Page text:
My Turn: Getting priorities in order on mental health funding

For the Monitor
Published: 4/13/2019 12:10:36 AM

As we move into the Senate phase of the state budget, issues have come up over the past week or so that raise concerns about much-needed funding for the mental health system in New Hampshire. These include proposals for building a new forensic hospital, moving children with mental health issues out of N.H. Hospital, renovating existing facilities and standing up new programs.

There are disagreements about which are the highest priority items, in which order they need to be addressed and how they will move the new 10 Year Mental Health Plan forward. Whatever decisions are made regarding these issues, keep in mind that they will be built upon the foundation of the community mental health system that serves tens of thousands of N.H. citizens each year. Without a strong foundation, we can’t stand up any new programs.

The governor has praised the 10-year plan. He is happy with it because there were so many stakeholders who had input to a living document that potentially creates a glide path to fixing some of the issues that have plagued mental health service delivery for some years.

That is why we have to commit to do the responsible thing and make sure that all aspects of the plan are addressed, especially because, on any given day in the Granite State, there are between 30 and 70 people waiting in hospital emergency departments for inpatient care. After all, large numbers of people waiting for care is a symptom of a system that is in need of resources on both the community and the inpatient sides of the equation.

The 10-year plan is careful to describe a continuum of care of many parts, a system that meets the needs of Granite Staters regardless of insurance, geography or indeed the acuity of their illness. The 10-year plan, while not perfect, has, as they say, “something for everyone.” That is the hallmark of an initiative that is inclusive and mindful of all interested parties.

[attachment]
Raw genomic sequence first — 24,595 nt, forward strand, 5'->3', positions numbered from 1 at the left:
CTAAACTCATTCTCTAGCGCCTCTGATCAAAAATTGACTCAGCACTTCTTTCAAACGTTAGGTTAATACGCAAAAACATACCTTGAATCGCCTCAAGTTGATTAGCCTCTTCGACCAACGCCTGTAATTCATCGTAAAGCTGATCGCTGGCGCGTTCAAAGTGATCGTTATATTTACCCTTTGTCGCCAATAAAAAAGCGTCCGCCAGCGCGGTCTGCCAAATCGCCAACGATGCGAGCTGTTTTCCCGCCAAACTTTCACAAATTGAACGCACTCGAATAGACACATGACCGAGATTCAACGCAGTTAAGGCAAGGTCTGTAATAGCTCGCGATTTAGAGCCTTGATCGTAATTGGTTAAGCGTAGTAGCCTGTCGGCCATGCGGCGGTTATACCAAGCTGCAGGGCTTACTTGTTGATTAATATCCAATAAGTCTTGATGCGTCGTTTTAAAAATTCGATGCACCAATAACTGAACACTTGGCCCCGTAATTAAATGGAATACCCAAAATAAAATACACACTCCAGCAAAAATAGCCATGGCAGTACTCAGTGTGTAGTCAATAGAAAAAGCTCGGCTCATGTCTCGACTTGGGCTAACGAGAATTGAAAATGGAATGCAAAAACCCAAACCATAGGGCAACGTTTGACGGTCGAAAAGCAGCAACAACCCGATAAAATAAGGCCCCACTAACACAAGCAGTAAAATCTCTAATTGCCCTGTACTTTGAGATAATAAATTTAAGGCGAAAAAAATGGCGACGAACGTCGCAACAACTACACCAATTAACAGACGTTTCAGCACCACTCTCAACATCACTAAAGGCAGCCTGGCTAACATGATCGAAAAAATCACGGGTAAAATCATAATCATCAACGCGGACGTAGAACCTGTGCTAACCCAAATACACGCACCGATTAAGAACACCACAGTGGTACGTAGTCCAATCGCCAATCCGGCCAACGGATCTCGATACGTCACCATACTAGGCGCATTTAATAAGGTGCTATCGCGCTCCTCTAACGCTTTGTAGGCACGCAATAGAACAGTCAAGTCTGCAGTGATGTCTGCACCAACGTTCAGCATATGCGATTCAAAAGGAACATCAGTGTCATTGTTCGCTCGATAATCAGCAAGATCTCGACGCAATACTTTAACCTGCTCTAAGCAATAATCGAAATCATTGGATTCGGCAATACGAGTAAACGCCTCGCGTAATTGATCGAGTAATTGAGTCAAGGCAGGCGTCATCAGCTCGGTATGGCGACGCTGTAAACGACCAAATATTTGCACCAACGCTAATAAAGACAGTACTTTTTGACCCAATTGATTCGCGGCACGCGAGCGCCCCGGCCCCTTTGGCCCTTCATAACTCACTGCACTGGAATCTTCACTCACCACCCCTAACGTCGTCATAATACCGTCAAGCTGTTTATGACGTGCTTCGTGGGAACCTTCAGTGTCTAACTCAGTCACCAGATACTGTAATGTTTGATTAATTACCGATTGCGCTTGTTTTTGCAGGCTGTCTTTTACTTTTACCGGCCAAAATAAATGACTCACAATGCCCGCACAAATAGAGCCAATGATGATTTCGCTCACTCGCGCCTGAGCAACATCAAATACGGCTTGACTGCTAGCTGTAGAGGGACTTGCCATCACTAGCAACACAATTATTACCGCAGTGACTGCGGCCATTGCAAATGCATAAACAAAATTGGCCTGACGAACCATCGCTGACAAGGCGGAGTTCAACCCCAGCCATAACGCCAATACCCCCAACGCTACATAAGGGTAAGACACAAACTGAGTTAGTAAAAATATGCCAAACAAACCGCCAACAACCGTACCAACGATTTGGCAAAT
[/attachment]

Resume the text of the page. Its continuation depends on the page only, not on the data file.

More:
Mental illness is a disease. It is not a choice or a lifestyle. Just writing this seems unnecessary to any of us who have witnessed the bravery and the strength of those who are afflicted with the illness. Like other diseases, mental illness has a pathway to recovery. The arc of that recovery is different for all; but for all it is possible. Indeed, the Centers for Disease Control and Prevention recognize that recovery rates for people with mental illness are better than for other chronic diseases, such as diabetes.

Having established that we are working with people who have a disease, it is important to ensure that we have every level of care available to those citizens. Of course we should. If we consider another disease model – for example, conditions of the heart – it would be absurd to suggest that people in acute phases of their illness do not need a period of hospitalization. That inpatient stay must be as short as possible given the medical necessity, and every effort is taken to restore the person’s health to a state where it is possible to return to their community.

It is exactly the case with mental illness. Some people need hospitalization and some people need longer-term stays due to the refractory nature of their illness or troubling actions precipitated by the disease. We need to stand up as family members, as those who have the disease, and as advocates, to demand that we seize the opportunity that is before us; that is, to resolve the disaster that exists every day in emergency departments around the state when people wait days and sometimes weeks for the care they need.

This problem will be solved in many ways but building adult inpatient capacity at N.H. Hospital must be part of that solution. This can be done by following the blueprint of the 10-year plan and moving the children to a more appropriate setting and creating 48 new adult beds at the state hospital after appropriate renovations. In the meantime, the state should capitalize the funds for a much-needed forensic unit, which adds to the continuum of care necessary for this disease, and create a realistic plan for the building and staffing of this new unit over the next two years.

If we do this and pay attention to ensuring that the community system is adequately funded with rates that can sustain the critical work of the community mental health centers, we will have fulfilled the promise of the 10-year plan, and we will be able to look all stakeholders in the eye and say, “We did what was needed for the people of New Hampshire.”

(Peter Evers is CEO of Riverbend Community Mental Health, Inc., and president of the N.H. Community Behavioral Health Association.)




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